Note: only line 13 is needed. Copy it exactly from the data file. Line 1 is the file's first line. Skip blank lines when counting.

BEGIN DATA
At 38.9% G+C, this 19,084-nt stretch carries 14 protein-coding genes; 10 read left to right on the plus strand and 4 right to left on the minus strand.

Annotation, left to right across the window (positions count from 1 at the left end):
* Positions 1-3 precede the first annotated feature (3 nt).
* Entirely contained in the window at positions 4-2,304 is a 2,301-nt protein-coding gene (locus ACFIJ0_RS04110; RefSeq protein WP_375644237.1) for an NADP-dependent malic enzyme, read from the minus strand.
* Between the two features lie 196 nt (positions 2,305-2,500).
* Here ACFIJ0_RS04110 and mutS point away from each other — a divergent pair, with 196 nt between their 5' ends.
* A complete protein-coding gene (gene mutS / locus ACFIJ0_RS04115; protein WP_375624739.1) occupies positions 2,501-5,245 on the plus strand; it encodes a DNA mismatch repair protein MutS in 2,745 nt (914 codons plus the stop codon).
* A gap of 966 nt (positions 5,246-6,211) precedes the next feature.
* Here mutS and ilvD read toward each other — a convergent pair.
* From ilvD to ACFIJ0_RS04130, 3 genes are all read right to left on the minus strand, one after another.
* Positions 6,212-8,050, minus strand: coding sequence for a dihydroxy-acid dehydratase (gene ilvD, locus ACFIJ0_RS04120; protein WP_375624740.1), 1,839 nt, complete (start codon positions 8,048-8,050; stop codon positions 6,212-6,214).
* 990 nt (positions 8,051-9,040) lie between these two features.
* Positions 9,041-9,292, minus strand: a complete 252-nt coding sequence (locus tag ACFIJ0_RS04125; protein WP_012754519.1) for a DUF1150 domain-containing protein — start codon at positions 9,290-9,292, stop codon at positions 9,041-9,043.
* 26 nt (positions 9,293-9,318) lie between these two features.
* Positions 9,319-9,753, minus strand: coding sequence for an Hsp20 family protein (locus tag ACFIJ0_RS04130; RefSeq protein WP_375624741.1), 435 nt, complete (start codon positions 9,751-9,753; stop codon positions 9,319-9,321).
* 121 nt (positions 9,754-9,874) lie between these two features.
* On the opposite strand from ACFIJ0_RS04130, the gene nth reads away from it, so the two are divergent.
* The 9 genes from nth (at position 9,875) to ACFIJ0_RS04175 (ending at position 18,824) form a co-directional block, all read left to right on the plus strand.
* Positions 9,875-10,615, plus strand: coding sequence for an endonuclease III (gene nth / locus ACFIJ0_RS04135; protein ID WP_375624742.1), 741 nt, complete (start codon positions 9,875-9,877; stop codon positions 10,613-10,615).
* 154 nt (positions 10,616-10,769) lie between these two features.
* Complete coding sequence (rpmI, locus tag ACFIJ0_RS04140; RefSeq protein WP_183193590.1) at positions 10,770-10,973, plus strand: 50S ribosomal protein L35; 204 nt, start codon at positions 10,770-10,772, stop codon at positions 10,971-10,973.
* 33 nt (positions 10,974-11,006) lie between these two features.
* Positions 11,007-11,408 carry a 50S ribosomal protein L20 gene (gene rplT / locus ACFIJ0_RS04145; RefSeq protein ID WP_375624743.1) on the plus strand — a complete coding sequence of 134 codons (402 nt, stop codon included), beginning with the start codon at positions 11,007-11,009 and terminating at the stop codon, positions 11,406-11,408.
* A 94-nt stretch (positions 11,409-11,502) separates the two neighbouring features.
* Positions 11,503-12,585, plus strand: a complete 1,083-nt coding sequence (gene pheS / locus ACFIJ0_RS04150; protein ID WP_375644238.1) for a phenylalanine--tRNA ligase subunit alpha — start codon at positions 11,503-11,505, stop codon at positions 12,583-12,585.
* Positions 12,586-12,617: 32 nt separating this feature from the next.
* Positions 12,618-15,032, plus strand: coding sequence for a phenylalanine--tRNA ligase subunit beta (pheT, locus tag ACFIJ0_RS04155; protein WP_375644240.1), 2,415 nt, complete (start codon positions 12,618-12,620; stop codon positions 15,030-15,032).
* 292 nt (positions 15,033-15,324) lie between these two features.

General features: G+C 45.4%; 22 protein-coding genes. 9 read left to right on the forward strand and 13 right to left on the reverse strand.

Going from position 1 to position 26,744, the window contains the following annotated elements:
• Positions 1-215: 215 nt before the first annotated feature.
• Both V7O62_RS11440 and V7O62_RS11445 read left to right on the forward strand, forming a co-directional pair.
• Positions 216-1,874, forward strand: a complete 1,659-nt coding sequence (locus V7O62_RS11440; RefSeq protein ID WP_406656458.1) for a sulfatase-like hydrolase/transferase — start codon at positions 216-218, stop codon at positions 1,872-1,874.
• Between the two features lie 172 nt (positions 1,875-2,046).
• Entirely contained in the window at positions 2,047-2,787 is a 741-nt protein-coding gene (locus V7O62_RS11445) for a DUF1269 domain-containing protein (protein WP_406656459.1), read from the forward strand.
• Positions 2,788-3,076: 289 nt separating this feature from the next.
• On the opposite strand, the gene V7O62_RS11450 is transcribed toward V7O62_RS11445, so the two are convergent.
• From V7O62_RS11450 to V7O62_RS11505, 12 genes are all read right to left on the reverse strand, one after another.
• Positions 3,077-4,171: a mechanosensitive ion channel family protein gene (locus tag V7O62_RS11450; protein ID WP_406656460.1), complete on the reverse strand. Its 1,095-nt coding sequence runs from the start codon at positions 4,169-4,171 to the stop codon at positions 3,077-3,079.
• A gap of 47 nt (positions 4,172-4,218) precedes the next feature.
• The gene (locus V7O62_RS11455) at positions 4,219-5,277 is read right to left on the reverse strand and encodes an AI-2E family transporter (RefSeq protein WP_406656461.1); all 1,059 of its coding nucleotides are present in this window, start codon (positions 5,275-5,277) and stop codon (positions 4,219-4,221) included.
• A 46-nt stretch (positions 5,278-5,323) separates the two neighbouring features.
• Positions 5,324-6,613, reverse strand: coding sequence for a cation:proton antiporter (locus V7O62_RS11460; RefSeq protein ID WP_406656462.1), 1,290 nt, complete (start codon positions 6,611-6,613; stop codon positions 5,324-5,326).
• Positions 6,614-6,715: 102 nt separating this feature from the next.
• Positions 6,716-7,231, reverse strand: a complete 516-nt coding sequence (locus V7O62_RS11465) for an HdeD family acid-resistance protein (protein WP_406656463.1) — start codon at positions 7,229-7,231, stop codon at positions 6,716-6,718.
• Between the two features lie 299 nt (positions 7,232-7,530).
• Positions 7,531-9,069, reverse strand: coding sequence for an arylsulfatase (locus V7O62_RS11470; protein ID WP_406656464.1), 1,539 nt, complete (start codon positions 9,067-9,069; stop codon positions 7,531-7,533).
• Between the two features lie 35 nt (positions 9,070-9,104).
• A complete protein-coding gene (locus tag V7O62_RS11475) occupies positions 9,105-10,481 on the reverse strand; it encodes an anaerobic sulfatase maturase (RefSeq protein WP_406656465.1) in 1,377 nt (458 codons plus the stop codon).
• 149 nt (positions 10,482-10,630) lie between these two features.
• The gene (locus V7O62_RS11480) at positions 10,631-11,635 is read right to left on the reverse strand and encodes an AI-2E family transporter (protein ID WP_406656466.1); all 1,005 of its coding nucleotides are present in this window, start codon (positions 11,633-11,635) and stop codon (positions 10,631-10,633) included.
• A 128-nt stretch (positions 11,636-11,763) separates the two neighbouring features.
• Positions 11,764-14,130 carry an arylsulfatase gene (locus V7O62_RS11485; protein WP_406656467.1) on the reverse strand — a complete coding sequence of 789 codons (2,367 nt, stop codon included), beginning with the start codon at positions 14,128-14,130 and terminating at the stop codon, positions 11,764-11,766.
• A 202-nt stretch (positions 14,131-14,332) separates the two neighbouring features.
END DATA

* Positions 9,041-9,292, minus strand: a complete 252-nt coding sequence (locus tag ACFIJ0_RS04125; protein WP_012754519.1) for a DUF1150 domain-containing protein — start codon at positions 9,290-9,292, stop codon at positions 9,041-9,043.